Robert E. "Bob" Drake
Robert E. Drake, 82, of Annapolis, MD, a former Deputy Director of the National Security Agency, died of congestive heart failure 12 January 2006 at his home. Mr. Drake was born October 11, 1923, in Northfield, Minn.
Following service as a B-24 “Liberator” bomber pilot in the Pacific during World War II, he graduated with honors from Carleton College in 1948, where he was also elected to Phi Beta Kappa. He subsequently received a Master’s Degree in International Affairs from George washington University (1965), following graduation from the National War College the year before, an honor he deeply cherished.
He retired in 1980 as Deputy Director of the National Security Agency (1978-80, to VADM Bobby R. Inman, USN), its senior civilian post, after serving 31 years in a variety of analytical, administrative and policy positions, including tours of field duty in Europe and the Pacific. Along with colleague Milt Zaslow, Drake was instrumental in shaping COMINT/SIGINT reporting to the form it took in the latter half of the cold war years.
Always the gentleman, “Bob” is especially remembered for his inspiring leadership and sage guidance as office chief by those who labored on “the Southeast Asia” problem in the 1960s. One Saturday morning, he came in to see how “his people” were doing. He asked if there were anything he could do to help and received the facetious answer that he could help “run” some traffic. Rising to the task, Bob removed his coat, rolled up his sleeves, and spent the morning as a Vietnamese traffic analyst, working alongside juniors who were inspired by his presence, but obviously enjoying himself. Bob earned a reputation as one of the most effective managers in the history of the Agency and one whose style was especially low-key.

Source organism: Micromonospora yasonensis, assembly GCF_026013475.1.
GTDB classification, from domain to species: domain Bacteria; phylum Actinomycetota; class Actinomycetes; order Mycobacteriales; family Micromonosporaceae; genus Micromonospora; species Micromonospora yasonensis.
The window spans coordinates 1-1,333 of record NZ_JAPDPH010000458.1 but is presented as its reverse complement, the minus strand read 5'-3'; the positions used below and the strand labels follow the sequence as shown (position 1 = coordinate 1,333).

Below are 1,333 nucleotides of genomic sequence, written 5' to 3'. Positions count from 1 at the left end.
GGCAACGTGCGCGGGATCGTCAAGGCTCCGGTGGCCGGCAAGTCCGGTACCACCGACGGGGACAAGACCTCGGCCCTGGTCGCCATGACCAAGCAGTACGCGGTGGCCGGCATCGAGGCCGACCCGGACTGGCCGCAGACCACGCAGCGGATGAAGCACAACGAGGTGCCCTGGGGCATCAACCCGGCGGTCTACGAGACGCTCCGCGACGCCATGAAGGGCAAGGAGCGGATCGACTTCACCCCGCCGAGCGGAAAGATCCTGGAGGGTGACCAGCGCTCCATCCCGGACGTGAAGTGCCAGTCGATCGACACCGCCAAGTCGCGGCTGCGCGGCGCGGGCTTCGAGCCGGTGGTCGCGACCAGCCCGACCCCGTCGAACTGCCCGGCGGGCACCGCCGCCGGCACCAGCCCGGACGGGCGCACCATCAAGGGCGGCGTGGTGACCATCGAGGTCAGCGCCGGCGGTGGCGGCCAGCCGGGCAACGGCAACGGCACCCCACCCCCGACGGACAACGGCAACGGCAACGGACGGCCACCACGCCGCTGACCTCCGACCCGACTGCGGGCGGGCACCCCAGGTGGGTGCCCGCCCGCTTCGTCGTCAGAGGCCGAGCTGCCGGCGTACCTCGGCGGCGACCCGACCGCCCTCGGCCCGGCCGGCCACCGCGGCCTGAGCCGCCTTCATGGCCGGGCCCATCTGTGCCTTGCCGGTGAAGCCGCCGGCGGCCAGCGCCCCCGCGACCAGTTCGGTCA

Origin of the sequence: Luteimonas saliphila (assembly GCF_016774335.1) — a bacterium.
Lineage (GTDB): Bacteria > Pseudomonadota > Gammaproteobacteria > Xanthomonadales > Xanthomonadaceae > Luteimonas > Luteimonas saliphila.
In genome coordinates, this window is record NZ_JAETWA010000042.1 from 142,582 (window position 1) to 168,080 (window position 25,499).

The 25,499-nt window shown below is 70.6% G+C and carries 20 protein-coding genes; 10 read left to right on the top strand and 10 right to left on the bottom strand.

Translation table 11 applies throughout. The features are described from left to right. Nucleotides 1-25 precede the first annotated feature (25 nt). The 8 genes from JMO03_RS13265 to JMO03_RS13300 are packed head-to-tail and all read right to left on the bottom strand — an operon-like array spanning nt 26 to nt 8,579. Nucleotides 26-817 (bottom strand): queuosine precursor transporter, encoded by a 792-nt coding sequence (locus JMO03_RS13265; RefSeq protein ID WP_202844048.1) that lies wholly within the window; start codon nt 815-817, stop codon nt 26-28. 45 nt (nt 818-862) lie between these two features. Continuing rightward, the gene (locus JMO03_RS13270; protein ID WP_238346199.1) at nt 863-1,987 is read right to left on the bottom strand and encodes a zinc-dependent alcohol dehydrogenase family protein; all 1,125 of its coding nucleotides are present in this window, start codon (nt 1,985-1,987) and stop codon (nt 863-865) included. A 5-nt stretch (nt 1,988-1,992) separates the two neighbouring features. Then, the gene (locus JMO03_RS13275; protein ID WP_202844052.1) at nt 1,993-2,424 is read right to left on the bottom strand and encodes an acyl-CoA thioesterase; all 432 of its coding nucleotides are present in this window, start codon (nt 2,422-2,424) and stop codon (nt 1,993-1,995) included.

For exceptional government service in the cryptologic field, he earned the National Security Agency Meritorious and Exceptional Civilian Service Awards, the Department of Defense Distinguished Civilian Service Award, the Central Intelligence Agency Distinguished Service Medal, and the National Intelligence Distinguished Service Medal (awarded by the Director of Central Intelligence on behalf of the Intelligence Community). He was inducted into the NSA/CSS Cryptologic Hall of Honor in 2012. Learn more about his career and accomplishments via his Hall of Honor page on NSA.gov.
After retirement, he spent one year as a program manager with General Dynamics (Electronics Division) and served as part-time consultant on various projects for the National Security Agency, the Director of Central Intelligence and the Office of the Independent Counsel for Iran-Contra. He also served on the board of Directors of BAE Systems North America for 10 years.
In April, Mr. Drake’s ashes were returned to Florida, for burial alongside those of his first wife of 56 years, Helen.